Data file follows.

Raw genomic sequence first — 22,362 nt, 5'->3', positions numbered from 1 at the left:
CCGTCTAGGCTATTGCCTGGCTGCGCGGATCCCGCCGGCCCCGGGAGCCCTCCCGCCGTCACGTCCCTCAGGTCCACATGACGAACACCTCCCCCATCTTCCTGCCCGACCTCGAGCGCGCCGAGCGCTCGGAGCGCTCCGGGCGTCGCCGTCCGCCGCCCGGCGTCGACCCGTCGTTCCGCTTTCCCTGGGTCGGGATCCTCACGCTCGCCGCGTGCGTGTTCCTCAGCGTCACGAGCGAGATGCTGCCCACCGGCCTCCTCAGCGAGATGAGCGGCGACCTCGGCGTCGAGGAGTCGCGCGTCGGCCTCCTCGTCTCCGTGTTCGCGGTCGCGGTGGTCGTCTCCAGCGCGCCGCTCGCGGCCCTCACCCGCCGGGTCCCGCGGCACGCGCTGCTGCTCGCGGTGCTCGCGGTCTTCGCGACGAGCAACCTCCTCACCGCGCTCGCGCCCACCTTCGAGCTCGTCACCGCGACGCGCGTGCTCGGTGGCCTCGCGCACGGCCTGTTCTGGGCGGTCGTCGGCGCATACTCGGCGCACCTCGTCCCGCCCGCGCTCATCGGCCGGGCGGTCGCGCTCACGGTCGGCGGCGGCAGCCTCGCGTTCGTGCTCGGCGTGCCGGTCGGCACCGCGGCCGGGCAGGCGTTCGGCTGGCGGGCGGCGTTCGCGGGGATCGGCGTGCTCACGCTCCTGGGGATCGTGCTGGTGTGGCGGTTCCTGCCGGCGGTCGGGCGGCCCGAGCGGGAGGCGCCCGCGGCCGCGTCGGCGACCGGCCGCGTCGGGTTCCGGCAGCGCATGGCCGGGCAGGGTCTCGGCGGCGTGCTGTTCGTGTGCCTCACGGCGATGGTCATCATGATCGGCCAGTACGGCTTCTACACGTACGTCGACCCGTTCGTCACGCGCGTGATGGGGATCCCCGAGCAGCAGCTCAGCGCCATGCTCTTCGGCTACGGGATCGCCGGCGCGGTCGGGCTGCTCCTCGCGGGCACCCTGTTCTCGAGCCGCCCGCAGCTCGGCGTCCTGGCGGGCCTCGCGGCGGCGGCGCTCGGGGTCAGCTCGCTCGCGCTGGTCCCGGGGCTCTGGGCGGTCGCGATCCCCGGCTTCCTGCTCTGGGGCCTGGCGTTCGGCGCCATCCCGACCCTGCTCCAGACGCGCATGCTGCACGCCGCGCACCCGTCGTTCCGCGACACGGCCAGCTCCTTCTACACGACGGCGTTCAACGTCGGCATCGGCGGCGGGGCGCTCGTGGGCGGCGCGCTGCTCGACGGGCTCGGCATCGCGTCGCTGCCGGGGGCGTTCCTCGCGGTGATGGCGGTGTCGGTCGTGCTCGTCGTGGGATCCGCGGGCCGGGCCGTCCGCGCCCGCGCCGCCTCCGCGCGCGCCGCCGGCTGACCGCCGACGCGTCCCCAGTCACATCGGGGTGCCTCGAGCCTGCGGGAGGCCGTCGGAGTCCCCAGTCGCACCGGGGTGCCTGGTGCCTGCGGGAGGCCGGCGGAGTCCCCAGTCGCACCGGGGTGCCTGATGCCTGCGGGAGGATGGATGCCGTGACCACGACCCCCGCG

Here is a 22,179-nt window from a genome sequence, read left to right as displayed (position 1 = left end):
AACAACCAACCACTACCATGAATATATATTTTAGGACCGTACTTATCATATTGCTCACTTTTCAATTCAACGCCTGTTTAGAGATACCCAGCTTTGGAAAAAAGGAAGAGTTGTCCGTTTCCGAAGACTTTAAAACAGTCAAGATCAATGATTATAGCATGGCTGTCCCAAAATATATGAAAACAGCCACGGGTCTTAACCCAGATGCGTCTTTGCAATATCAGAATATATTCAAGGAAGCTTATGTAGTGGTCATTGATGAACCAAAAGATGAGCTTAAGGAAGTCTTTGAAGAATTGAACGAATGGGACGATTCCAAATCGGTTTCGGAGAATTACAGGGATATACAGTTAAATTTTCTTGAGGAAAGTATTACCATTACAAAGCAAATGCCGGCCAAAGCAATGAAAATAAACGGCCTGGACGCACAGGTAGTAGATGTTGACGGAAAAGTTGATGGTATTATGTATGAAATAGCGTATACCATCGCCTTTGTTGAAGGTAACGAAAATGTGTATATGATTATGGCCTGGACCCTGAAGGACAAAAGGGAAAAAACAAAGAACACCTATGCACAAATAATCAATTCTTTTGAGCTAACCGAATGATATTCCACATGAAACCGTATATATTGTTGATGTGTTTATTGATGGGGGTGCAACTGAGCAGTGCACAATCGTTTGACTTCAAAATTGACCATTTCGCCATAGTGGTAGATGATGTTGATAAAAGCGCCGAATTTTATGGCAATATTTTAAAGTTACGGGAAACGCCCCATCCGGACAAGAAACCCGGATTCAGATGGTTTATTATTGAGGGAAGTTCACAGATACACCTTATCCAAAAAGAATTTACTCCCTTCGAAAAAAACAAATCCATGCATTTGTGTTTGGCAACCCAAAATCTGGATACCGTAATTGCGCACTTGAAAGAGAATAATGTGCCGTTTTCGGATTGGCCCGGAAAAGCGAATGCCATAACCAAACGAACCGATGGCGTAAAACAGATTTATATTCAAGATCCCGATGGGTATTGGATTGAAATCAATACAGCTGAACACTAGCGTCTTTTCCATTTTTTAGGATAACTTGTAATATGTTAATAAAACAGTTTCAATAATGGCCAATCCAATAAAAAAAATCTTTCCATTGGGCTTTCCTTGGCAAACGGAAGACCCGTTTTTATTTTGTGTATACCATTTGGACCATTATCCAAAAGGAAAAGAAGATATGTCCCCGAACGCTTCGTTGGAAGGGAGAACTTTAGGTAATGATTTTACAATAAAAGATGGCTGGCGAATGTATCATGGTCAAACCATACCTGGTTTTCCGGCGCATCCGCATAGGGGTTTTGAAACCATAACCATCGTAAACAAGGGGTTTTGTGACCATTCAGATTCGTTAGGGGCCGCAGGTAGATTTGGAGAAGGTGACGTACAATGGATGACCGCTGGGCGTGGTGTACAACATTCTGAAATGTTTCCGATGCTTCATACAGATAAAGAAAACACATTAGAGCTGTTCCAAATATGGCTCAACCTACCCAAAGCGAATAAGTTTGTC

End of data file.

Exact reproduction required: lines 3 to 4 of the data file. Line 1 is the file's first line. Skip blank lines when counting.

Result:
Here is a 22,179-nt window from a genome sequence, read left to right as displayed (position 1 = left end):
AACAACCAACCACTACCATGAATATATATTTTAGGACCGTACTTATCATATTGCTCACTTTTCAATTCAACGCCTGTTTAGAGATACCCAGCTTTGGAAAAAAGGAAGAGTTGTCCGTTTCCGAAGACTTTAAAACAGTCAAGATCAATGATTATAGCATGGCTGTCCCAAAATATATGAAAACAGCCACGGGTCTTAACCCAGATGCGTCTTTGCAATATCAGAATATATTCAAGGAAGCTTATGTAGTGGTCATTGATGAACCAAAAGATGAGCTTAAGGAAGTCTTTGAAGAATTGAACGAATGGGACGATTCCAAATCGGTTTCGGAGAATTACAGGGATATACAGTTAAATTTTCTTGAGGAAAGTATTACCATTACAAAGCAAATGCCGGCCAAAGCAATGAAAATAAACGGCCTGGACGCACAGGTAGTAGATGTTGACGGAAAAGTTGATGGTATTATGTATGAAATAGCGTATACCATCGCCTTTGTTGAAGGTAACGAAAATGTGTATATGATTATGGCCTGGACCCTGAAGGACAAAAGGGAAAAAACAAAGAACACCTATGCACAAATAATCAATTCTTTTGAGCTAACCGAATGATATTCCACATGAAACCGTATATATTGTTGATGTGTTTATTGATGGGGGTGCAACTGAGCAGTGCACAATCGTTTGACTTCAAAATTGACCATTTCGCCATAGTGGTAGATGATGTTGATAAAAGCGCCGAATTTTATGGCAATATTTTAAAGTTACGGGAAACGCCCCATCCGGACAAGAAACCCGGATTCAGATGGTTTATTATTGAGGGAAGTTCACAGATACACCTTATCCAAAAAGAATTTACTCCCTTCGAAAAAAACAAATCCATGCATTTGTGTTTGGCAACCCAAAATCTGGATACCGTAATTGCGCACTTGAAAGAGAATAATGTGCCGTTTTCGGATTGGCCCGGAAAAGCGAATGCCATAACCAAACGAACCGATGGCGTAAAACAGATTTATATTCAAGATCCCGATGGGTATTGGATTGAAATCAATACAGCTGAACACTAGCGTCTTTTCCATTTTTTAGGATAACTTGTAATATGTTAATAAAACAGTTTCAATAATGGCCAATCCAATAAAAAAAATCTTTCCATTGGGCTTTCCTTGGCAAACGGAAGACCCGTTTTTATTTTGTGTATACCATTTGGACCATTATCCAAAAGGAAAAGAAGATATGTCCCCGAACGCTTCGTTGGAAGGGAGAACTTTAGGTAATGATTTTACAATAAAAGATGGCTGGCGAATGTATCATGGTCAAACCATACCTGGTTTTCCGGCGCATCCGCATAGGGGTTTTGAAACCATAACCATCGTAAACAAGGGGTTTTGTGACCATTCAGATTCGTTAGGGGCCGCAGGTAGATTTGGAGAAGGTGACGTACAATGGATGACCGCTGGGCGTGGTGTACAACATTCTGAAATGTTTCCGATGCTTCATACAGATAAAGAAAACACATTAGAGCTGTTCCAAATATGGCTCAACCTACCCAAAGCGAATAAGTTTGTC